But O'Neal's high jinks weren't just a front. As his Orlando Magic and Los Angeles Lakers teammate Brian Shaw (now an assistant coach with the Indiana Pacers) points out, he was like this all the time, even when there weren't fans or cameras. "I think it came naturally," says Shaw. "His humor was all over the place, from the sense of humor of a grade school kid all the way up to the most clever comedy shtick that you would see." Take the time when Shaw skipped shaving his head for a few days and developed what he calls "the George Jefferson look": bald on top, five o'clock shadow on the sides and back. One day, while the team was waiting on court for practice to start, O'Neal walked out of the locker room completely naked save for socks, shoes, and a towel wrapped around his head. Without cracking a smile, O'Neal removed the towel to reveal he'd shaved the top of his head to look just like Shaw. "Even if you thought about doing something crazy like that, I don't know if you have the balls to do it," says Shaw. "He would, no question about it. And that's only the PG-rated stuff. I can't tell you the other stuff."
To hear O'Neal tell it now, such shenanigans were a conscious decision, a way to engage and motivate his teammates. As an example, he recalls his famously tense relationship with Lakers teammate Kobe Bryant, perhaps the last thing you'd expect O'Neal to dredge up from his past. "Kobe was the type of guy, he was like a student you know is bright but he is not applying himself," he says, assuming a professorial tone. "So you have to do something that will get him to apply himself, like give him an A-minus, which pisses him off, so now he comes back and ARGH" — O'Neal lunges forward on the couch, looking like a monster-movie villain — "and he gives you something so much more. So what I was doing as a leader was always doing things to poke Kobe. Because I knew it was going to rev Kobe up. A lot of people didn't understand I was doing that. [Lakers coach Phil Jackson] understood that, and that's why he never butted in."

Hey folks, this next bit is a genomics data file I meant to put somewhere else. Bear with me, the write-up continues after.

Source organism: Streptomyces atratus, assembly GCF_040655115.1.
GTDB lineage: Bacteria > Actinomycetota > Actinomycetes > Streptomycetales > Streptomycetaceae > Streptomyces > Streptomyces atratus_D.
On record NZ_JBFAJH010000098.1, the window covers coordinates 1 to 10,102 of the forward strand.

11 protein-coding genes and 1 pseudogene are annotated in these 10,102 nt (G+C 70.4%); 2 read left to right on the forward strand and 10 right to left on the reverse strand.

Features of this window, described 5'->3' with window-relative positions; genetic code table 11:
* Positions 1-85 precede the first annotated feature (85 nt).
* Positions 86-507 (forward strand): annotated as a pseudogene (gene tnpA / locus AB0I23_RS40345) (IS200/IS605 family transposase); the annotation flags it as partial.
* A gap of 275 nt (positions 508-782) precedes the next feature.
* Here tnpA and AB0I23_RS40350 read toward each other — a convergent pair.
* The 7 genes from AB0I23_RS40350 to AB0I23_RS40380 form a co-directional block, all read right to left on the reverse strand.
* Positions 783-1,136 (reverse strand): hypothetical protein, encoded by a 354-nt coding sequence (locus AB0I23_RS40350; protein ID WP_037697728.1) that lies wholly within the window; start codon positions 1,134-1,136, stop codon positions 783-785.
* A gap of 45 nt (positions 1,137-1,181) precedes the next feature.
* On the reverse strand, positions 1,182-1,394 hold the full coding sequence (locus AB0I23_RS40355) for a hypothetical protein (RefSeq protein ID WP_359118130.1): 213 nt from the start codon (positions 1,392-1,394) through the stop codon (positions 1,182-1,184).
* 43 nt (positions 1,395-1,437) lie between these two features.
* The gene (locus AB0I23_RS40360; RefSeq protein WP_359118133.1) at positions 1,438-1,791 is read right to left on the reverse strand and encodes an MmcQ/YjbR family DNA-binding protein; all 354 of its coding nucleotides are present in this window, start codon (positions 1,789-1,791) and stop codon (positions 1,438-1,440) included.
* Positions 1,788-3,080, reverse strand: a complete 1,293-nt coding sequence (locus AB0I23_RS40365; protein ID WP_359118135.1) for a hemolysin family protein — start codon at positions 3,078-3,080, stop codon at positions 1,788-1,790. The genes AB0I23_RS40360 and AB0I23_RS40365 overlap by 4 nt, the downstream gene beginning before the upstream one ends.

But if O'Neal's humor was all part of the plan, something he honed and perfected like his drop step, why did many of his zingers seem as wild and off-target as his free throws? Why would he have blundered into obvious controversies like the time he told a reporter, "Tell Yao Ming, ching chong yang, wah, ah so"? Or the time he drew the ire of the Women's Basketball Coaches Association for saying Don Nelson's Dallas Mavericks were playing like a bunch of women? "I wanted to use the B-word," O'Neal explains now, "but there were kids watching."
Even if O'Neal's jokes didn't always work, he insists they're the reason he's enjoying a busy post-NBA career. "Because of my humor and likability, that's why I am still prevalent in the superstar space," he says. It's certainly true he's parlayed his comedic persona into a variety of business and media ventures. And it's clearly a major reason TNT recruited him last year into the postgame circus that is Inside the NBA. "I think they brought me in to inject humor," says O'Neal. "I come in every now and then and try to be serious, but [the producers] will curse me out. They don't want that from me. 'Let [host Ernie Johnson] do that, we want you to be funny.'"